I was pleased to see Steven Moffat, the creator of the recent BBC series Sherlock and writer for Dr Who, win the Special Award for Outstanding Writing at the Writers Guild Awards yesterday, and not only because I think that Sherlock is a great series that is very well made. I also like what he said following the announcement: “Write what you love. I’ve never loved anything as much as Dr Who and Sherlock.”
He makes it sound so simple – just write what you love. I suppose, in essence, it can be that simple. If only we could all be as successful.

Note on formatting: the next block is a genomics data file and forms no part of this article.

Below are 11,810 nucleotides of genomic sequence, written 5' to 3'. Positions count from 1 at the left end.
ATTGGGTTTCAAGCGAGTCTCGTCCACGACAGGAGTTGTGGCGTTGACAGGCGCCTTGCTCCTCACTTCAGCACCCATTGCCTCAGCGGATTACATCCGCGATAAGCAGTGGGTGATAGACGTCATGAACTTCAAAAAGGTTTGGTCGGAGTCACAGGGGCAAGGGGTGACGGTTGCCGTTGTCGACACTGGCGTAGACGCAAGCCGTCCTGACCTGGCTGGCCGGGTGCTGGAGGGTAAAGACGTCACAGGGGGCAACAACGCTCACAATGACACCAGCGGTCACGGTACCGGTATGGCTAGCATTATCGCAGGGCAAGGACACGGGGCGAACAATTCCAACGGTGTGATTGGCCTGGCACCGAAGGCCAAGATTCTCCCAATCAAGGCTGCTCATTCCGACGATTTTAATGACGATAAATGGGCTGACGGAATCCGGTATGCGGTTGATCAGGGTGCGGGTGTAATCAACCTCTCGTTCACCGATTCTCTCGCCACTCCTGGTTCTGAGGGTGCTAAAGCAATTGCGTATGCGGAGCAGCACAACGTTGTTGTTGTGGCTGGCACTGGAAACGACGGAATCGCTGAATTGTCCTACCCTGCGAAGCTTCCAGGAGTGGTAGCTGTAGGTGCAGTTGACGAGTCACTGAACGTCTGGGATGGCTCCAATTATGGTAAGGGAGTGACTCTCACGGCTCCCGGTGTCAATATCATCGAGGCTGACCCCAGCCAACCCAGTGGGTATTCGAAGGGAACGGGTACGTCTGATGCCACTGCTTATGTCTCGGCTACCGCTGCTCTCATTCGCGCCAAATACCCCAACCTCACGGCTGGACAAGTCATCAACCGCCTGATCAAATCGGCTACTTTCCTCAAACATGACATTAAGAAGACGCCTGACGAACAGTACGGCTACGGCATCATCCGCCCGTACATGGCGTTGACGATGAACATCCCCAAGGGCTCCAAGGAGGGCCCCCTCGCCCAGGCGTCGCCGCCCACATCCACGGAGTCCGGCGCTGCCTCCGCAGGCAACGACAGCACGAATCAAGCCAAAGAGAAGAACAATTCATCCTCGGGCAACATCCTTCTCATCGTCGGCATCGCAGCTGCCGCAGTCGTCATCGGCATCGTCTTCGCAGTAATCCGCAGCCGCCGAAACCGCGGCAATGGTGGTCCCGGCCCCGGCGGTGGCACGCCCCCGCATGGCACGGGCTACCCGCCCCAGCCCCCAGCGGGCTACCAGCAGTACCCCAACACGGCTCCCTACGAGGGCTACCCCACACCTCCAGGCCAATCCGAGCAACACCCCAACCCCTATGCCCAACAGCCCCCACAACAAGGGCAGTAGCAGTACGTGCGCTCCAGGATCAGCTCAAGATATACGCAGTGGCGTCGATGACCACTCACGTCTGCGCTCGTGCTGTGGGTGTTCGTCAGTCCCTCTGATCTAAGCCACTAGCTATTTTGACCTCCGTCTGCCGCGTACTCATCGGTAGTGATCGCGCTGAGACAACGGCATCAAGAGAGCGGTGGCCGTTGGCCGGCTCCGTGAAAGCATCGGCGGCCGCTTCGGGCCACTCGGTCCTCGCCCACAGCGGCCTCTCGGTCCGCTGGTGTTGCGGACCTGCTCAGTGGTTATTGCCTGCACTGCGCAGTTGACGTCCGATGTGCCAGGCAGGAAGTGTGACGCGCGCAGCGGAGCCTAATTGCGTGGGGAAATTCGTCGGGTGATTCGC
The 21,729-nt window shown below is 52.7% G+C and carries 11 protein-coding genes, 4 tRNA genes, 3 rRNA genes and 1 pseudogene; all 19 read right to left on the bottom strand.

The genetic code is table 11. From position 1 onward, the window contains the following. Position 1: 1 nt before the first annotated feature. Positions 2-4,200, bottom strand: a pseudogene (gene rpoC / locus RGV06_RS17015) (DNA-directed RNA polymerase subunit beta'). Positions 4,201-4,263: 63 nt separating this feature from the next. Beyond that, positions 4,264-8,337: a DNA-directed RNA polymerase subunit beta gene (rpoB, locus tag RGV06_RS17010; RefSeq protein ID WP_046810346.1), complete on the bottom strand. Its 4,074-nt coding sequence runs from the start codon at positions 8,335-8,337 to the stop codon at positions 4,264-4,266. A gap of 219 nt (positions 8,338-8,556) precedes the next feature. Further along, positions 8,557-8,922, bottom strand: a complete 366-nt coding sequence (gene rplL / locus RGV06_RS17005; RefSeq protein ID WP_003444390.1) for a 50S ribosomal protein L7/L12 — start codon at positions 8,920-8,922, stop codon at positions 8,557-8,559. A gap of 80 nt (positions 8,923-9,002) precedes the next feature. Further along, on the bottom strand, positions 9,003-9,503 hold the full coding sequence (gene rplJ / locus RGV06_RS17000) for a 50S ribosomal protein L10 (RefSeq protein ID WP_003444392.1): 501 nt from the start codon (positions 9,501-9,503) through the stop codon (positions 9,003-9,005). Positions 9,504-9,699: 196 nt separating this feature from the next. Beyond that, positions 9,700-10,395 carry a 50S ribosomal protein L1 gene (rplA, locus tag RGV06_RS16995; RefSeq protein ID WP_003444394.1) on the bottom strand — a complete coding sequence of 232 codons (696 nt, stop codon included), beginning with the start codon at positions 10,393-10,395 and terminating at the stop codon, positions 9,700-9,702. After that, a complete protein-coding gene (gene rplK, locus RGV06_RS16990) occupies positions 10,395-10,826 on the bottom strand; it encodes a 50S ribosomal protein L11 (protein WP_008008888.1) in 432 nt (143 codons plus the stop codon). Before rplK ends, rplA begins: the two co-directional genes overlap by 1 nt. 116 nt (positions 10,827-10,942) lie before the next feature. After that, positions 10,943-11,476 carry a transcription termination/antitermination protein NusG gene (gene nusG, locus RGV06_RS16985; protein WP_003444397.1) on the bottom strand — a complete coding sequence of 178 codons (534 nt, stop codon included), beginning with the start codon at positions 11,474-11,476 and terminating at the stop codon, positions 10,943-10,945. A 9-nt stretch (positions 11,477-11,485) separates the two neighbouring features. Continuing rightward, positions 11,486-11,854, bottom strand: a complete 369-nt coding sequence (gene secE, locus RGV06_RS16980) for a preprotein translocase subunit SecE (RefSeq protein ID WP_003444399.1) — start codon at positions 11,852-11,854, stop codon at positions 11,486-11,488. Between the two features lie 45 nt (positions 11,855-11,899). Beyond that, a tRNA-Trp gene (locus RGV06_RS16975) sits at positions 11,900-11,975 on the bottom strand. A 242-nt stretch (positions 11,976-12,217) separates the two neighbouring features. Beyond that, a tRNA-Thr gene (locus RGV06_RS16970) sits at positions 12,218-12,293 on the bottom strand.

On a different note, I’m intrigued by the whole issue of modern day adaptations of classic novels, such as Sherlock Holmes, and have often thought about trying my hand at writing one (though probably choosing a book that hasn’t already been done, or in some cases done to death; I’m thinking of a certain Dickens classic featuring three ghosts.) I think that when done well, as Sherlock has been in my opinion, they can bring classic stories to a whole new audience, and provide those who loved the original stories with a different perspective on the plot and characters. The basic building blocks of so many stories can be applied to modern day situations and be just as relevant as they ever were. But I do think there is a fine line between such adaptations being done well and being nothing short of hideous. As someone close to me once said, “There’s nothing worse than going to the theatre to see King Lear, only to find out it’s been set in a flat in Middlesbrough.”